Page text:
Tuesday, May 16, 2017

Book review: "The Totally Unscientific Study of the Search for Human Happiness"

In Paula Poundstone's new book, her pain is our gain.

Poundstone, a standup comic who often appears on NPR's "Wait Wait Don't Tell Me," finds her humor in the absurdities of everyday life. Large parts of her standup shows are improvised conversations with audience members.

This isn't a type of humor that easily translates to book form, but Poundstone has cleverly chosen a gimmick that offers a forum for her digression-heavy observations.

She's also chosen a mouthful of a title. "The Totally Unscientific Study of the Search for Human Happiness" does not roll of the tongue easily

In the book, Poundstone sets off a on a fitful search for something that will make her happy. There's a lot that's not right in Poundstone's life -- trouble with her kids, trouble paying the bills, no sex -- so she willing to try some "experiments" to find the secret to happiness.

"Where could it be? Is it deceptively simple? Is it on a bumper sticker?," she wonders. "Does it melt at a certain temperature? Can you buy it? Must you suffer for it before or after? It had better not be one of those rip-off answers as in 'The Wizard of Oz': 'You always had the power.' If Glinda knew that, she should have said so earlier. The Good Witch of the North had a cruel streak."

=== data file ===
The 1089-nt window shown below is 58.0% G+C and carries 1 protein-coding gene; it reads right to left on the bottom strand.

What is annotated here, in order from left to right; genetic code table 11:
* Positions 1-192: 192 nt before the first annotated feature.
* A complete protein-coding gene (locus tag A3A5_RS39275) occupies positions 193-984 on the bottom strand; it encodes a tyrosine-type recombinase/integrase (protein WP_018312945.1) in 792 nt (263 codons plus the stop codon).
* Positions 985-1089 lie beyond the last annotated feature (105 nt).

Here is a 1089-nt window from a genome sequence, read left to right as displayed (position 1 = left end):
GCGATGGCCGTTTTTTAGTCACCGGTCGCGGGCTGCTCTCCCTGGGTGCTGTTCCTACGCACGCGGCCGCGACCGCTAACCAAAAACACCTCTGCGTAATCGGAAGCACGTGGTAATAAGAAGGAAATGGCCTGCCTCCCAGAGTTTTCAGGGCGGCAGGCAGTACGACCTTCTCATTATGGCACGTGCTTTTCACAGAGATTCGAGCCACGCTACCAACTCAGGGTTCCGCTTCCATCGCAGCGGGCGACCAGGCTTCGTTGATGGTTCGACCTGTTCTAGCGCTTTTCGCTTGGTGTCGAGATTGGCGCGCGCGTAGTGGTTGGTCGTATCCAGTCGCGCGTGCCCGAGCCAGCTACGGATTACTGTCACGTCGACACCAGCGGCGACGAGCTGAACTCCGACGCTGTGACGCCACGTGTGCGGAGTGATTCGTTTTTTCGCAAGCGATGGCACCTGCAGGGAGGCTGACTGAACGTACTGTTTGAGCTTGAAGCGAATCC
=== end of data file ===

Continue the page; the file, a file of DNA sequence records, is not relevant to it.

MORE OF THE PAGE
To find happiness, she tries dancing lessons, renting a Lamborghini, spending a whole day watching movies with her kids, getting a professional to organize her house, taking tae kwon do classes, and attending meditation classes. Among other things.

Some of these do bring her some happiness, at least temporarily,  but that's not what's important. What is important -- for humor purposes -- is that things don't go smoothly. Each episode gives Poundstone plenty of opportunity to wander off topic, admit her shortcomings and point out the ridiculousness around her. Plenty of laughs follow. 

At one point, Poundstone discovers a class on interpersonal communication -- that is taught online.

"We are in big fucking trouble."

Maybe she doesn't really want to find happiness, she admits.

"I have often feared that if I were ever really happy I wouldn't get a parking space for a long time." 

Poundstone revels in self-deprecating humor. It's funny to see her stumbling around as a parent, or trying to learn how to operate a computer. Still, there's an undercurrent of real sadness in this book.

She lost a home she owned, she says, and now rents. She has serious issues with two of her three children. She's shunned by other parents at her kids' school. Her underwear has holes in it. She doesn't have sex; she doesn't like it. Her house is a mess of debris and cat fur -- she has 14 cats -- and much of her daily focus is on emptying litter boxes.

Sure, maybe she exaggerates. But I'm not so sure. Maybe being famous like Paula Poundstone isn't a ticket to happiness. But you'll be happy you read this book.


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